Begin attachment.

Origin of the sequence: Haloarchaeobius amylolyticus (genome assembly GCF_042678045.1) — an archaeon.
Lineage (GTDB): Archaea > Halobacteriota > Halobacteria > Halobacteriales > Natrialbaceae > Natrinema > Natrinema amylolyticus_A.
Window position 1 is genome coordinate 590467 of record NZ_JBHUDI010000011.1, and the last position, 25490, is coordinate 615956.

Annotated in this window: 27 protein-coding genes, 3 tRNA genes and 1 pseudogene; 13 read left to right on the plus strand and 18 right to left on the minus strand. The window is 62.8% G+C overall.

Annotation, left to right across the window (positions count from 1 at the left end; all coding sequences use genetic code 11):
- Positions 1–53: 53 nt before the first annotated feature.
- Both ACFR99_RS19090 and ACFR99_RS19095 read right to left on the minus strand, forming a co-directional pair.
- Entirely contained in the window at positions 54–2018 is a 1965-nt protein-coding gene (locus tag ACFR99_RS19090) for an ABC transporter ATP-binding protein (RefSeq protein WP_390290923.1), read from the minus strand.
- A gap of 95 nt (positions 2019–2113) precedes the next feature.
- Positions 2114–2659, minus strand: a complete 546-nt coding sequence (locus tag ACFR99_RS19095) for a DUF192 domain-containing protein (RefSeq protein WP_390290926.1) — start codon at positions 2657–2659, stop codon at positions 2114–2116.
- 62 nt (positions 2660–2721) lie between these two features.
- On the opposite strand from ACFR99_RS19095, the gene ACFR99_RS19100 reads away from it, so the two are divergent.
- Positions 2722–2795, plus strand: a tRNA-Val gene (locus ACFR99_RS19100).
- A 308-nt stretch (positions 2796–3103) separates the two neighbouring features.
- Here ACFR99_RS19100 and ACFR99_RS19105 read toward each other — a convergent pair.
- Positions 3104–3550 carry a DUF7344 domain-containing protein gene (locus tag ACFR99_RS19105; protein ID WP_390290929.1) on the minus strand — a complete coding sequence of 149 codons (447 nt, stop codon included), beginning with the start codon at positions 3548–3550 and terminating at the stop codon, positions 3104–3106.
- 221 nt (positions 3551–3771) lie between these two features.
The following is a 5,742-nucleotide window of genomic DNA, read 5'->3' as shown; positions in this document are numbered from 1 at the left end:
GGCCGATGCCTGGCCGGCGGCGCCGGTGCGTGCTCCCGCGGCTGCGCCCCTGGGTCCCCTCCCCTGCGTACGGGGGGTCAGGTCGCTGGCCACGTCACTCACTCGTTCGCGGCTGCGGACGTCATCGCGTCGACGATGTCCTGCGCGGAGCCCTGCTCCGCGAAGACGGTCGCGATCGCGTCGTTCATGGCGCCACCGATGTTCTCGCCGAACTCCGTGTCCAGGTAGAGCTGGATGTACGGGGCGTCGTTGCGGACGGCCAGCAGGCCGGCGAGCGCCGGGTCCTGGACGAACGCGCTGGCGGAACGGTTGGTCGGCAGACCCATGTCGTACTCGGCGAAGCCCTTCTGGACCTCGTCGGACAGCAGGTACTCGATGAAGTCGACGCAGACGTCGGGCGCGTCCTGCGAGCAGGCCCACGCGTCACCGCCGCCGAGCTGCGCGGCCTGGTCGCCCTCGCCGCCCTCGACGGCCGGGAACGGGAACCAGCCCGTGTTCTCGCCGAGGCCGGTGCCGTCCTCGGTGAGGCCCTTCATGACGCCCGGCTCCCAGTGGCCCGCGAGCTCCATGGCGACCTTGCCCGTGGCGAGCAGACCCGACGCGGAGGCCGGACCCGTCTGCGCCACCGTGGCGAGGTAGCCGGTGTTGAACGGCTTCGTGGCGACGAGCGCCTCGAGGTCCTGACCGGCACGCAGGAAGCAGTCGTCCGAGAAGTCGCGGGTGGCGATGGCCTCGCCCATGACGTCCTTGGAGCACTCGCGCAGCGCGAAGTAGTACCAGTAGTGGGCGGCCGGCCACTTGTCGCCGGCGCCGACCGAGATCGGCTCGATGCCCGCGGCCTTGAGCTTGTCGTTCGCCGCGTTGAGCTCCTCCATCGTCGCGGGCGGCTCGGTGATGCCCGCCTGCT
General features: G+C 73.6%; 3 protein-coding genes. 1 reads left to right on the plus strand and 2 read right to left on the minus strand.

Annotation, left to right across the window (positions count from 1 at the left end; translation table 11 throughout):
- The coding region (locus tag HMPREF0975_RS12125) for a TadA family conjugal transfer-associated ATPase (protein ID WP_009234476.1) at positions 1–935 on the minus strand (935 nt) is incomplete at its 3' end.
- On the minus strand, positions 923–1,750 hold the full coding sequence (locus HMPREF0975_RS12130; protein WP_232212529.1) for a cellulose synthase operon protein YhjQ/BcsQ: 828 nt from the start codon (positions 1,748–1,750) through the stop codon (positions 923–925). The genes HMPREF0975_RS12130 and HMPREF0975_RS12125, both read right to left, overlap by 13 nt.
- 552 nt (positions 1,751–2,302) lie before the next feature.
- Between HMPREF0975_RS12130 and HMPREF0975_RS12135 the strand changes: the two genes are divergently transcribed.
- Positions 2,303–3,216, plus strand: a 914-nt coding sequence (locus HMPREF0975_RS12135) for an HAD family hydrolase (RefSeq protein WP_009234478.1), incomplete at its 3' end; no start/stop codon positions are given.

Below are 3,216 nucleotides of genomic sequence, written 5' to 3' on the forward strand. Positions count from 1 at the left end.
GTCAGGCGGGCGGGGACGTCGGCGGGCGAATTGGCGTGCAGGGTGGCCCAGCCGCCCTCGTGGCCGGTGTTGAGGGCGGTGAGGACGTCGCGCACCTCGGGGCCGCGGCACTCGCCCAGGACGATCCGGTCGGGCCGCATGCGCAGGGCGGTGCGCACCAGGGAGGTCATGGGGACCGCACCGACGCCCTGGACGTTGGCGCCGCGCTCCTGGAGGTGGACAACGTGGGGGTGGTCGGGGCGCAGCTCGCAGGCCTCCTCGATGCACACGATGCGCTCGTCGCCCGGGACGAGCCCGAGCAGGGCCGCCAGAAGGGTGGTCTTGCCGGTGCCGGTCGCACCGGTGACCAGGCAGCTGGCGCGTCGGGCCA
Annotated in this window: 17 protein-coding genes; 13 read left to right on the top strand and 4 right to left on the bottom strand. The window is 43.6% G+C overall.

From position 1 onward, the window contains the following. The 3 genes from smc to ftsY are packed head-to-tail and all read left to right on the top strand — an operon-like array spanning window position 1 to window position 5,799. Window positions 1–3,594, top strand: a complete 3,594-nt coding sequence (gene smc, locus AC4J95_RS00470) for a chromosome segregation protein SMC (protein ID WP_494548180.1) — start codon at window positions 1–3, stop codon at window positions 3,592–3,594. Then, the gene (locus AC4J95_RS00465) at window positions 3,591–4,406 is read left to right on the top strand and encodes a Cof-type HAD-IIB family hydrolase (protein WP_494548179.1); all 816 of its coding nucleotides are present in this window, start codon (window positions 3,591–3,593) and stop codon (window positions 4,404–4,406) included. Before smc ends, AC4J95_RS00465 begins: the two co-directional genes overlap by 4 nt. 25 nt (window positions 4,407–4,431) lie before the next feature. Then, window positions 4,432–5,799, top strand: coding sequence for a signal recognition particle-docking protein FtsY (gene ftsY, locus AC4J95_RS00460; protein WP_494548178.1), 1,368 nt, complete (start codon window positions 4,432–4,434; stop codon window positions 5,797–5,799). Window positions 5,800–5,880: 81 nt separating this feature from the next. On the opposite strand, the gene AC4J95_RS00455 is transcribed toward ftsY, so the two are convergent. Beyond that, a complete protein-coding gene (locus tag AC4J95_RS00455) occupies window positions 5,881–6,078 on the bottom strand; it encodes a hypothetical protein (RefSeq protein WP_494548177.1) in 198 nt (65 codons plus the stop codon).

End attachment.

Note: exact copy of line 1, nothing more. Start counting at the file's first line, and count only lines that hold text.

Origin of the sequence: Haloarchaeobius amylolyticus (genome assembly GCF_042678045.1) — an archaeon.